There can be no doubt that this remarkable document uncovered and authenticated recently by a team led by Caleb Smith at Yale University is something altogether new in the annals of prison literature. A young free black inmate of New York’s prison system, ten years old at first incarceration in 1833, shares his history in rich detail and with great storytelling skill.
If at first I thought this might be a story of the wrongly accused—the boy was only ten years old!—I was soon disabused of that idea, given Austin Reed’s own testimony that his mother was despairing of his precocious criminality and bad habits, sending him out to be indentured to a farmer some distance into the country from the corrupting influence of city life Rochester, N.Y. Within days Reed had made that farmer angry enough to give him the whip, at which point Reed threw himself on the mercy and tender attentions of another nearby farmhouse, who promptly made an effort to bring the boy back to his home in Rochester again, to the near-suicidal despair of Reed’s mother.
It turns out that Reed’s sister was as indignant as Reed himself was about the whipping, and stirred the boy to take a pistol and a knife to that angry farmer who initially indentured him. Thus attempted murder must be considered when considering his case, and though the murder failed, Reed did manage to light the farmer’s barn and house on fire, burning it nearly to the ground if his own record is to be believed. That is how he was put into the prison system the first time. (Here I will admit to an exceedingly strong hankering to know what became of the sister. If this were fiction, we could make something up. I want the nonfiction story of that strong-willed creature so filled with rage.)
What makes this work so thrilling to read is that the reader finds oneself taken with this “bright boy” despite his best efforts to complicate his life, forcing one to imagine the position and condition of a free black in a northern city before the Civil War, and examine what could cause such indignation on the part of the sister and the boy when authority of any kind attempted to constrain their unruly behaviors. When Reed tells us that being in the House of Refuge in New York City as a young boy taught him many scams and illicit behaviors of which he had been previously unaware, and to which he took like a duck to water, we shudder to think of what will become of him. So it is foretold that he was incarcerated most of his adult life for felonies and larcenies of all sorts.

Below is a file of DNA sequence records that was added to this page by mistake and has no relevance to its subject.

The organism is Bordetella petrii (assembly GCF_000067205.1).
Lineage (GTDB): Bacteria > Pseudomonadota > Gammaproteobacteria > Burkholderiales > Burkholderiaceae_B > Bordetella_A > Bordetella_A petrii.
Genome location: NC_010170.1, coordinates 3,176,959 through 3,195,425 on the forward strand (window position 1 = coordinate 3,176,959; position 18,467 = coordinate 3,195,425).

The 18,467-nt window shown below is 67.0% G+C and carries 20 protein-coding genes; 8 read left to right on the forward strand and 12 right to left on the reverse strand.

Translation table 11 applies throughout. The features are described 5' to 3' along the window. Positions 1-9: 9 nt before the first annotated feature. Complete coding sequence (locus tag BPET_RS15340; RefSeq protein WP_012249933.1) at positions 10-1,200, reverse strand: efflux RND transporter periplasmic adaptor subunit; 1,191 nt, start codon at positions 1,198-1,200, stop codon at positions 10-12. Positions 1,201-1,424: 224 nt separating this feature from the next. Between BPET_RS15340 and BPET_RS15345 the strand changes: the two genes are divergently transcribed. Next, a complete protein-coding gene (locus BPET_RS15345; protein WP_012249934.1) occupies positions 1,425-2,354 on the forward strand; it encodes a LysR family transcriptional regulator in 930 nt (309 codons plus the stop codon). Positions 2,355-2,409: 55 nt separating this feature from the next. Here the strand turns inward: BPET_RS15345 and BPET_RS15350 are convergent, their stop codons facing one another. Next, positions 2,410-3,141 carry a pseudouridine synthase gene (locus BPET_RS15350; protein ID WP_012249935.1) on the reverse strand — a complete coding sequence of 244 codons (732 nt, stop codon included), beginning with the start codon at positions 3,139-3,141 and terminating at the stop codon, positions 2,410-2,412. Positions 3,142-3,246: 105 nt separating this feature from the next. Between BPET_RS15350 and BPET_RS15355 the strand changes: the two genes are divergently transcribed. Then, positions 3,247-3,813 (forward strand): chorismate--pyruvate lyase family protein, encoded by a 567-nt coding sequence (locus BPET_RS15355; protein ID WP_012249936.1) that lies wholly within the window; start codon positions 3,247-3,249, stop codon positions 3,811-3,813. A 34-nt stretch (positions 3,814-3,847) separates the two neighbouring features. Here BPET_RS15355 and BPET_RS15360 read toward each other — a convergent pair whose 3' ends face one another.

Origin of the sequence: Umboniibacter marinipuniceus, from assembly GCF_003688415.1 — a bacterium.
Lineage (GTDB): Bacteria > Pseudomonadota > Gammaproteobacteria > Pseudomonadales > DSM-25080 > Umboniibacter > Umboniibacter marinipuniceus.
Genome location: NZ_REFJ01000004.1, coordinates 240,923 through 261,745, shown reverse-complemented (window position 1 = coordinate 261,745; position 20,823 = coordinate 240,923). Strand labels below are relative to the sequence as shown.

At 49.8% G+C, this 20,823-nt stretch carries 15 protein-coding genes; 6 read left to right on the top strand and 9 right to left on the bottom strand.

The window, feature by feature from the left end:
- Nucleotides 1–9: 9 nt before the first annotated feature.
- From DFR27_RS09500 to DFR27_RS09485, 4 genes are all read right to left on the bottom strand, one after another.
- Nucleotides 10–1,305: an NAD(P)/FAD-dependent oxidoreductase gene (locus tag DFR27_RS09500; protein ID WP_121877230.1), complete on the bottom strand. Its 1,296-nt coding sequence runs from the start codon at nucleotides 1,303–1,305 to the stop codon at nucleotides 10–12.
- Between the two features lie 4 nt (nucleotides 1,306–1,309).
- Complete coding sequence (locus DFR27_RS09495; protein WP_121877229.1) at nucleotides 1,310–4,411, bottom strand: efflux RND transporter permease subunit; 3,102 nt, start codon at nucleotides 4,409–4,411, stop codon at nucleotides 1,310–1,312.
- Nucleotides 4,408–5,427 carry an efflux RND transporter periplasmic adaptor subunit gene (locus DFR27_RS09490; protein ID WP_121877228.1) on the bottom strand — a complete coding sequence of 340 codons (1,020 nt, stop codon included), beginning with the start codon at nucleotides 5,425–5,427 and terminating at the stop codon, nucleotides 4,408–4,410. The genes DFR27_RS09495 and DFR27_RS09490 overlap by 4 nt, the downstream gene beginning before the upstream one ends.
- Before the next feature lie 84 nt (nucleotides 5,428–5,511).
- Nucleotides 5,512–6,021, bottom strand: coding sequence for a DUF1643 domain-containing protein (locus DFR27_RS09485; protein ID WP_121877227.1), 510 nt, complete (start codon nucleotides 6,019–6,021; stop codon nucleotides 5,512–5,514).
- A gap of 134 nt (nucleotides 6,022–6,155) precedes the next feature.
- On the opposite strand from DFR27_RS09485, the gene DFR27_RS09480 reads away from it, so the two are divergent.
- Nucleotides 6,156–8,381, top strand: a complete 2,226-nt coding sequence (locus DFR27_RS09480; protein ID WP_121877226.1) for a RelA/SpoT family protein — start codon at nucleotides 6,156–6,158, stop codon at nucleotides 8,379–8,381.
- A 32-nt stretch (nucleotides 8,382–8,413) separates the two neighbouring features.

An astonishing and full-throated defense of immigrant Irish we may never again hear and yet shows the depth of Reed’s feeling for those boys who, crushed like him by the “hand of oppression,” shared his cells:
“Poor Pat…shivering in poverty and clothed in rags of disgrace and shame, while freedom is planted deep in his breast…poor and helpless on these shores, with no one to extend them a hand…Yes, me brave Irish boys, me loves you till the day that I am laid cold under the sod, and I would let the last drop of this dark blood run and drain from these black veins of mine to rescue you from the hands of a full blooded Yankee…Reader, if you are on the right side of an Irishman, you have the best friend in the world.”
This beautifully written, edited, and annotated memoir of Austin Reed’s time in jail is revelatory for what it says of the cruelties and inconsistencies in the justice system, but it also gives an unforgettable glimpse into the mind of a black man in the system at the time. Prison “cut off from all virtue” a man who could only “sit brooding on vice and preparing for crime.” Fantastically detailed in places, the memoir recreates the adventures of a picaresque hero more usually found in the pages of a novel. Reed had many protectors and mentors during his time in prison, and due to his native intelligence, pride, and charm (and despite his crimes), managed to live out his years to old age. A letter he wrote to the prison system in 1895 is discussed in the Introduction.
While I have called this work a memoir, it is not a memoir in the usual sense. It is a personal history in the manner of literature at the time, and uses fictional devices and structure in places to make the story flow and involve readers. The prison warden also notes that Reed is “a most notorious liar…a deep knowing impudent and brazen-faced boy…” Inconsistencies between Reed's record and the researched history of the time suggests Reed took some liberties with the truth. Reed wanted the work published: he actively tried to make that happen at different stages in his life. Reed had a sensibility that reminds one of Iceberg Slim, another proud brother who had a strong sense of his own talents who used prison to learn many shortcuts to the life he wanted to live. Iceberg Slim also came to advise against a life of crime, but he could see the attractions of it, and the reasons for it, in the black community.
I cannot recommend this entrancing book more highly.
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